Your assessment results for:

Smelly or Bad Odor – Mouth

Urgency level: Low priority

Monitor your dog at home and contact your family veterinary practice if the situation doesn’t improve

What to do next

Monitor your dog and try home management

  • Contact your regular vet if any of these signs develop: excessive drooling, pawing at mouth, bleeding from mouth, swelling.
  • Home management may not fix the problem, and it is best for your veterinarian to conduct a COHAT (Comprehensive Oral Health Assessment and Treatment) to find the underlying cause.
  • If home management doesn’t improve the situation or if your dog starts to show signs of irritation in the mouth, you’ll want to contact your vet even sooner.


Why it’s lower priority

Bad breath without other symptoms is not usually an urgent issue

  • Bad breath (halitosis) has many causes of varying urgency. Based on the symptoms you’ve selected, it does not appear your dog requires immediate veterinary attention. The bad breath may resolve on its own with home management.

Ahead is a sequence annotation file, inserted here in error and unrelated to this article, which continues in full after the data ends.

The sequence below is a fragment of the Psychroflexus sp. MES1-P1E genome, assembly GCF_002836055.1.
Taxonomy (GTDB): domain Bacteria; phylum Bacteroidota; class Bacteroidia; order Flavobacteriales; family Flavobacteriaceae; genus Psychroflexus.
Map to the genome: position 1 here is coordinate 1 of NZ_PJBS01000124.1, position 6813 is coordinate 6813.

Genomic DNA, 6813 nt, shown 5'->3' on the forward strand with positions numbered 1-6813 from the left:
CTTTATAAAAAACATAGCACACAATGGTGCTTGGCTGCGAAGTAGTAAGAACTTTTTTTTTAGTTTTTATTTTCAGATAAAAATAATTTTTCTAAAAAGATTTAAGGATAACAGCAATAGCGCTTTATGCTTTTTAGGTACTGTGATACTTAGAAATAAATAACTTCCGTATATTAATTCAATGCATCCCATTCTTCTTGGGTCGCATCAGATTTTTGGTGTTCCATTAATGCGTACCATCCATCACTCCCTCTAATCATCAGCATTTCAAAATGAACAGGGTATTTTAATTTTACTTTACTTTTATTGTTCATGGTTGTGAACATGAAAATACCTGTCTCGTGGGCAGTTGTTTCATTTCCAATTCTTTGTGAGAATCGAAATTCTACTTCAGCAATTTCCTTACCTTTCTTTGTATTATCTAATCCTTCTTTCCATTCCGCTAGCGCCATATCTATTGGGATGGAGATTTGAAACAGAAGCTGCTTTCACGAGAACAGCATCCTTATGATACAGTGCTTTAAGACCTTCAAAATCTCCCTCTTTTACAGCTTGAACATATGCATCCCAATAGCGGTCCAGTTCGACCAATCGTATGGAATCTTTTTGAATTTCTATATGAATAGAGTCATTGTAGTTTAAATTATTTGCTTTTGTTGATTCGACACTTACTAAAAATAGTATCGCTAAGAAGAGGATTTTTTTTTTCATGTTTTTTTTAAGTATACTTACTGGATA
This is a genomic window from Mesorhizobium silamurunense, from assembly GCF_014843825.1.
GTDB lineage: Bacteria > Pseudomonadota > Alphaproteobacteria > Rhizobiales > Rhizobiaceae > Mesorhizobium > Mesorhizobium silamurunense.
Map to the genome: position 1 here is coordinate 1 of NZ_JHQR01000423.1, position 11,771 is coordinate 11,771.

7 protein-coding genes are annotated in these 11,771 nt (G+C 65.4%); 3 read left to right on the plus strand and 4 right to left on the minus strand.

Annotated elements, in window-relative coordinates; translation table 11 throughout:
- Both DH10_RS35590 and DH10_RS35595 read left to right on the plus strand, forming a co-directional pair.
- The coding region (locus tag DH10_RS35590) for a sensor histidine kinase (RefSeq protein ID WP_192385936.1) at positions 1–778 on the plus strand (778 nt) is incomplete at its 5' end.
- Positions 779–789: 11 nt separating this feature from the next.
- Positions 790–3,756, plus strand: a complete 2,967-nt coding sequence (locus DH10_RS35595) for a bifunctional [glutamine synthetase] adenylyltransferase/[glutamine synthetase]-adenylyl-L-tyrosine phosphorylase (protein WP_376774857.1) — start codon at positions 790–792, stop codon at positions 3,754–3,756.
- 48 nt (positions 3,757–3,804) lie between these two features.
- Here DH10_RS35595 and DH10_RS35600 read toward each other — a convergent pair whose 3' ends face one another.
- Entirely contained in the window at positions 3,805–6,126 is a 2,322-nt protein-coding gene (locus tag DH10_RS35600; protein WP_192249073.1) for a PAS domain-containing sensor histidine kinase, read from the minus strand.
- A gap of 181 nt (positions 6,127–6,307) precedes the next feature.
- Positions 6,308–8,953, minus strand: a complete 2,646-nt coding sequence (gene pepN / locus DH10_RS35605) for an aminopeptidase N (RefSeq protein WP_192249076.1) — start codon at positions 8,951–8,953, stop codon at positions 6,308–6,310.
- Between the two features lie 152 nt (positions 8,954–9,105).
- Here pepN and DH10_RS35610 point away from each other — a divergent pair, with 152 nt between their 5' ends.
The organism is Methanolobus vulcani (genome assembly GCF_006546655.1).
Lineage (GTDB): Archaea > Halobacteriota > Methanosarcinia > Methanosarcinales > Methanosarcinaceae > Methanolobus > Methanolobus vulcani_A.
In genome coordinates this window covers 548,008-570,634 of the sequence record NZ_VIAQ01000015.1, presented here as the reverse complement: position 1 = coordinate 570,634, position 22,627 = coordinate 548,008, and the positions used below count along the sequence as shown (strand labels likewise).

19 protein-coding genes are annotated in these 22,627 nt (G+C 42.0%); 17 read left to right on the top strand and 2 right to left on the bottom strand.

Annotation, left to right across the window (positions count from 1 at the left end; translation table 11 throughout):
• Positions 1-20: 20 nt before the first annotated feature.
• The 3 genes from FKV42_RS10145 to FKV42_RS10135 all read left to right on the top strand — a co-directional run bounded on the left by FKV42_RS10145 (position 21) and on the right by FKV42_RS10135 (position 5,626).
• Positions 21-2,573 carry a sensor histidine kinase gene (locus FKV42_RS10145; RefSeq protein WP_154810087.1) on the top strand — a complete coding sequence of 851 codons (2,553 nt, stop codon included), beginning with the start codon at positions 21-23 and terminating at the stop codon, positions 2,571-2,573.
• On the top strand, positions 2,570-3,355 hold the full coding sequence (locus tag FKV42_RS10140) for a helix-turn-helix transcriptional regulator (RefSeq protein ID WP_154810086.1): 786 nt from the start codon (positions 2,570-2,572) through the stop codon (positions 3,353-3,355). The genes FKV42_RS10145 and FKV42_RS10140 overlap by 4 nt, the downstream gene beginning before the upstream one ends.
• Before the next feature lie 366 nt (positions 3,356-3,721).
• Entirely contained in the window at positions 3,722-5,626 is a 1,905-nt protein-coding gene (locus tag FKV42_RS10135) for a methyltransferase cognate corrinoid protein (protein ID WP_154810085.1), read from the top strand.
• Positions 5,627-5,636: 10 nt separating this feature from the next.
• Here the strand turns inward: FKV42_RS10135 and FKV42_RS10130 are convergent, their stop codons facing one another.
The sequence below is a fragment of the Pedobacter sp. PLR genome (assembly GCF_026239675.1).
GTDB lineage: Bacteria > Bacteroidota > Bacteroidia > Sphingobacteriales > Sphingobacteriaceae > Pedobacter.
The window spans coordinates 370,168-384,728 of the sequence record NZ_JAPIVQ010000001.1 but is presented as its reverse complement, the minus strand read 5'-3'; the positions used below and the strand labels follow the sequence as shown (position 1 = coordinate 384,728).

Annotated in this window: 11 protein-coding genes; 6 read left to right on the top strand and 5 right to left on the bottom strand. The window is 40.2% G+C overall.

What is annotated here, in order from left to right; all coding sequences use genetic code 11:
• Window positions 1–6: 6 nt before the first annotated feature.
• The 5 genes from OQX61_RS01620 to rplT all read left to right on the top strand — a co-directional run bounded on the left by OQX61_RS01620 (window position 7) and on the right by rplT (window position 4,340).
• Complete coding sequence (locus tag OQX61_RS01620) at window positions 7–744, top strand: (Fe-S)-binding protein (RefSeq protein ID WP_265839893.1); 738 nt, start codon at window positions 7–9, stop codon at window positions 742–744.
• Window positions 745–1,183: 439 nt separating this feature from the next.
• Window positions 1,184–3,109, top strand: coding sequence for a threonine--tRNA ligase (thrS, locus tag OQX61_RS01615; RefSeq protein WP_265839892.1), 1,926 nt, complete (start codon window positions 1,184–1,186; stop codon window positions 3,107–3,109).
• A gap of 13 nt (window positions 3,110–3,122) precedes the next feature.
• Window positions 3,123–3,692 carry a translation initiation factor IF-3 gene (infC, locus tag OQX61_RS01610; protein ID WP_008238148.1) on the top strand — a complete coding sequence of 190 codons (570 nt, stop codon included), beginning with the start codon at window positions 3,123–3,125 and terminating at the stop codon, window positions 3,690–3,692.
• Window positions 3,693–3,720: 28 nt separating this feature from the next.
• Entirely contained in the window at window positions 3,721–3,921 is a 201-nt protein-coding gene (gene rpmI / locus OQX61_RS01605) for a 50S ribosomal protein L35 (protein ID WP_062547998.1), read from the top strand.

• Some possible causes of halitosis include periodontal disease, growth, and kidney/liver disease. The smell is likely arising from a low grade periodontal disease or food residue in your dog’s mouth.


Home care tips

Brush your dog’s teeth, give dental food/treats

  • You can try to manage the issue at home by brushing your dog’s teeth regularly with a veterinarian approved toothpaste, or changing your dog’s food to a dry dental food and giving dental chews.
  • Look for products with the VOHC (Veterinary Oral Health Council) seal of approval.
  • Learn more about bad breath in dogs


Talk to a veterinarian now

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Please note that our Symptoms Assessments and Results are intended for informational purposes only, and not a medical diagnosis. Our goal is to help pet owners make an informed decision about if, when and how urgently they need to seek veterinary care. Using our site should not and does not replace a consultation with a veterinarian.